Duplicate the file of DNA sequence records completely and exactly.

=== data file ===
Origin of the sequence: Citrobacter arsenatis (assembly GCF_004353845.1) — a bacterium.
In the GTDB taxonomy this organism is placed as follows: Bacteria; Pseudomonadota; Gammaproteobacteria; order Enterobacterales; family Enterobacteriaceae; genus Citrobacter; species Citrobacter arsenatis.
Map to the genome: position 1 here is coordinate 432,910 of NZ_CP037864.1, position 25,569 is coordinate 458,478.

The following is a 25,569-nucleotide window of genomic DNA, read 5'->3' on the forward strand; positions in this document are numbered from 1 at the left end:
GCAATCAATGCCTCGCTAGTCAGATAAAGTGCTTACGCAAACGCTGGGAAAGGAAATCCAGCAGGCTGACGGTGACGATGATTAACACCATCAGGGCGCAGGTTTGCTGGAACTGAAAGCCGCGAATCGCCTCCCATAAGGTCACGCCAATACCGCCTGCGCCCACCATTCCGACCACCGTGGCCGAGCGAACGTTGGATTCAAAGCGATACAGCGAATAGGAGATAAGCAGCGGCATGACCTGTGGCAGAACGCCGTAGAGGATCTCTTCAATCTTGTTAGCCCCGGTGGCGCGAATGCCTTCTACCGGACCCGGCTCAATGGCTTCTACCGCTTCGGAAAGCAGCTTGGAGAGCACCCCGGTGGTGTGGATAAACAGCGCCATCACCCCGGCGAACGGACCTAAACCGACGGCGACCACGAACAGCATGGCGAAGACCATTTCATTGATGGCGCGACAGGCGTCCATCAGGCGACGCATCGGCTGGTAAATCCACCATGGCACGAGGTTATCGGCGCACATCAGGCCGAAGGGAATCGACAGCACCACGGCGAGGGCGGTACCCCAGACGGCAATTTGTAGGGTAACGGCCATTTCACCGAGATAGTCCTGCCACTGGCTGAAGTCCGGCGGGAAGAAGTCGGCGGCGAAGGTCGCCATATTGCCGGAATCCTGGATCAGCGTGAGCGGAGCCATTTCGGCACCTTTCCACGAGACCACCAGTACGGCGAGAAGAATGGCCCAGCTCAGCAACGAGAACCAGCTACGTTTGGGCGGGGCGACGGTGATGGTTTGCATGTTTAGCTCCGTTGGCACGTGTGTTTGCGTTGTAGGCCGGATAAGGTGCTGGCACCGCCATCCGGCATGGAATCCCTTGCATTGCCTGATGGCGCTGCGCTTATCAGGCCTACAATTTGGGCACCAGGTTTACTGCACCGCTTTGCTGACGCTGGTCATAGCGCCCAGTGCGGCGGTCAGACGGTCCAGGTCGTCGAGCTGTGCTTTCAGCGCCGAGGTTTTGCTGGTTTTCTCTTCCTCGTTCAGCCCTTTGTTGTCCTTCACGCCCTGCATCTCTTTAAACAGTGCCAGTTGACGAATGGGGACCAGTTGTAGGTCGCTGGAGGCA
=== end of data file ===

Origin of the sequence: Citrobacter arsenatis (assembly GCF_004353845.1) — a bacterium.
In the GTDB taxonomy this organism is placed as follows: Bacteria; Pseudomonadota; Gammaproteobacteria; order Enterobacterales; family Enterobacteriaceae; genus Citrobacter; species Citrobacter arsenatis.
Map to the genome: position 1 here is coordinate 432,910 of NZ_CP037864.1, position 25,569 is coordinate 458,478.

The following is a 25,569-nucleotide window of genomic DNA, read 5'->3' on the forward strand; positions in this document are numbered from 1 at the left end:
GCAATCAATGCCTCGCTAGTCAGATAAAGTGCTTACGCAAACGCTGGGAAAGGAAATCCAGCAGGCTGACGGTGACGATGATTAACACCATCAGGGCGCAGGTTTGCTGGAACTGAAAGCCGCGAATCGCCTCCCATAAGGTCACGCCAATACCGCCTGCGCCCACCATTCCGACCACCGTGGCCGAGCGAACGTTGGATTCAAAGCGATACAGCGAATAGGAGATAAGCAGCGGCATGACCTGTGGCAGAACGCCGTAGAGGATCTCTTCAATCTTGTTAGCCCCGGTGGCGCGAATGCCTTCTACCGGACCCGGCTCAATGGCTTCTACCGCTTCGGAAAGCAGCTTGGAGAGCACCCCGGTGGTGTGGATAAACAGCGCCATCACCCCGGCGAACGGACCTAAACCGACGGCGACCACGAACAGCATGGCGAAGACCATTTCATTGATGGCGCGACAGGCGTCCATCAGGCGACGCATCGGCTGGTAAATCCACCATGGCACGAGGTTATCGGCGCACATCAGGCCGAAGGGAATCGACAGCACCACGGCGAGGGCGGTACCCCAGACGGCAATTTGTAGGGTAACGGCCATTTCACCGAGATAGTCCTGCCACTGGCTGAAGTCCGGCGGGAAGAAGTCGGCGGCGAAGGTCGCCATATTGCCGGAATCCTGGATCAGCGTGAGCGGAGCCATTTCGGCACCTTTCCACGAGACCACCAGTACGGCGAGAAGAATGGCCCAGCTCAGCAACGAGAACCAGCTACGTTTGGGCGGGGCGACGGTGATGGTTTGCATGTTTAGCTCCGTTGGCACGTGTGTTTGCGTTGTAGGCCGGATAAGGTGCTGGCACCGCCATCCGGCATGGAATCCCTTGCATTGCCTGATGGCGCTGCGCTTATCAGGCCTACAATTTGGGCACCAGGTTTACTGCACCGCTTTGCTGACGCTGGTCATAGCGCCCAGTGCGGCGGTCAGACGGTCCAGGTCGTCGAGCTGTGCTTTCAGCGCCGAGGTTTTGCTGGTTTTCTCTTCCTCGTTCAGCCCTTTGTTGTCCTTCACGCCCTGCATCTCTTTAAACAGTGCCAGTTGACGAATGGGGACCAGTTGTAGGTCGCTGGAGGCA